Canada's rugby team pitches in to help after Typhoon Hagibis


The tournament may be over for these players, but the typhoon hasn't dampened their desire to help.

TOKYO (Reuters) - Canada's players helped the local community in Kamaishi recover from Typhoon Hagibis on Sunday after their final Rugby World Cup match against Namibia was canceled due to the impact of the storm.

Canada, without a win at the tournament, had been due to play Namibia in Kamaishi but tournament organizers decided on Saturday that the match would be canceled because of the expected impact of the typhoon.

The storm hit Kamaishi, on Japan's north-east coast, early on Sunday.

SEE ALSO: Japan deploys troops in wake of deadly typhoon

Typhoon Hagibis has killed at least 23 people, leaving vast swaths of low-lying land in central and eastern Japan inundated and cutting power to almost half a million homes.

Some of the Canadian players have decided to stay on in Japan despite their team going out of the tournament.

"Four of us are staying on tomorrow to do a community barbecue," said captain Tyler Ardron.

Content continues below

"There's a bunch of Canadian guys that have rented a house here, made it a 'Canada House', so we'll do whatever we can to help.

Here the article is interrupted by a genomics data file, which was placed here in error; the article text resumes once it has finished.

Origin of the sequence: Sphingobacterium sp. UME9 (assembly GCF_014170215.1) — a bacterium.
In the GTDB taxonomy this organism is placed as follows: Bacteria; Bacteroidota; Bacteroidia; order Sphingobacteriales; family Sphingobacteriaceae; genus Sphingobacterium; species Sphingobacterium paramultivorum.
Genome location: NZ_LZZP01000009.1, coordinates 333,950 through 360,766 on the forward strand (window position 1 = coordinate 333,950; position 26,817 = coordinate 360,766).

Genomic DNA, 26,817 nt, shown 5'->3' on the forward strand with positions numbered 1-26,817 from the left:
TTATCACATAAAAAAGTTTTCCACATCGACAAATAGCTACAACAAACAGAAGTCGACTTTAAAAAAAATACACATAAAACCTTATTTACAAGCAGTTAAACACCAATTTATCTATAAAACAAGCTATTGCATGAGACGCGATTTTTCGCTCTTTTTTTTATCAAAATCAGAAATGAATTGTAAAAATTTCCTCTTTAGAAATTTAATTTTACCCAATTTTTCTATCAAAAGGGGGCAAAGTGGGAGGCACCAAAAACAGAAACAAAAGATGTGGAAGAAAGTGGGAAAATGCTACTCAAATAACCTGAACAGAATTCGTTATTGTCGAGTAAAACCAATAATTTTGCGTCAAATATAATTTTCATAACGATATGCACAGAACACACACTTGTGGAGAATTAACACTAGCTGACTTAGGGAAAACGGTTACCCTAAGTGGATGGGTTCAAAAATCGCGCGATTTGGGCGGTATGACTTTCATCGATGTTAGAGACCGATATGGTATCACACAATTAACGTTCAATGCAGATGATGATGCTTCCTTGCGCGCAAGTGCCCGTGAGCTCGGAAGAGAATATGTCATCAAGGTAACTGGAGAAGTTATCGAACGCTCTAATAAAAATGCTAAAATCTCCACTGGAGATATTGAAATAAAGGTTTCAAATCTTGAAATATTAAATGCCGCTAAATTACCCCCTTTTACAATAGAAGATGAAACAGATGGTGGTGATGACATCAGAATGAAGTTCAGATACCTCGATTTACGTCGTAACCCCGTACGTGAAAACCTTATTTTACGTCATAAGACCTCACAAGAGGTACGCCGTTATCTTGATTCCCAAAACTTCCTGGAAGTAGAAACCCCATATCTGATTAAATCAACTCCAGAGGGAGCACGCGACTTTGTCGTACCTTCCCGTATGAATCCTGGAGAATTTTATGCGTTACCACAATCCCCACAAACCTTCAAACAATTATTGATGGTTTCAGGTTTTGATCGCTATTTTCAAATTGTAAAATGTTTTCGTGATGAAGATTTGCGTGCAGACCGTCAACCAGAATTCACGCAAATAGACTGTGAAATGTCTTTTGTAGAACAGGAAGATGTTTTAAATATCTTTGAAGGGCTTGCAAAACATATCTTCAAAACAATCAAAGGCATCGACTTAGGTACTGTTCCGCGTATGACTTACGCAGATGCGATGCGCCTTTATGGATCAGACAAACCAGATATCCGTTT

"We were hoping that we would just go out and mingle, interact and just get to know some people but it looks like we might have other things to pitch in."

"What we want to do today, if we can, is get out in the community and help. We've been hosted so well. We want to give back all we can," he added.

World Cup organizers chose to hold two matches in the remote town of Kamaishi in a bid to aid the region's recovery after it was devastated by the 2011 earthquake and tsunami.


Canada's national rugby union team player Peter Nelson and other teammates help remove mud inside a house at a flooded area, caused by Typhoon Hagibis in Kamaishi, Iwate prefecture, Japan October 13, 2019. Kyodo via REUTERS

More than 1,000 people were killed or went missing in Kamaishi following the tsunami. Uruguay beat Fiji in Kamaishi earlier in the tournament.

Content continues below

Canadian coach Kingsley Jones said losing out on playing against Namibia was a blow for his team as it was their best chance to win a match at the World Cup.

"Right now it is a bit of an empty feeling," said the Welshman.

"I felt today against the opposition that are a good team, that performed well in the World Cup, about the same level as us, we could see where we stand and I believe we would have won today.

"I think that would have given us a sense of an outcome. This feels like there's no outcome at the moment."

Canada have appeared at every Rugby World Cup with their best showing being a quarter-final berth in 1991.

(Reporting by Jack Tarrant; Editing by Toby Davis)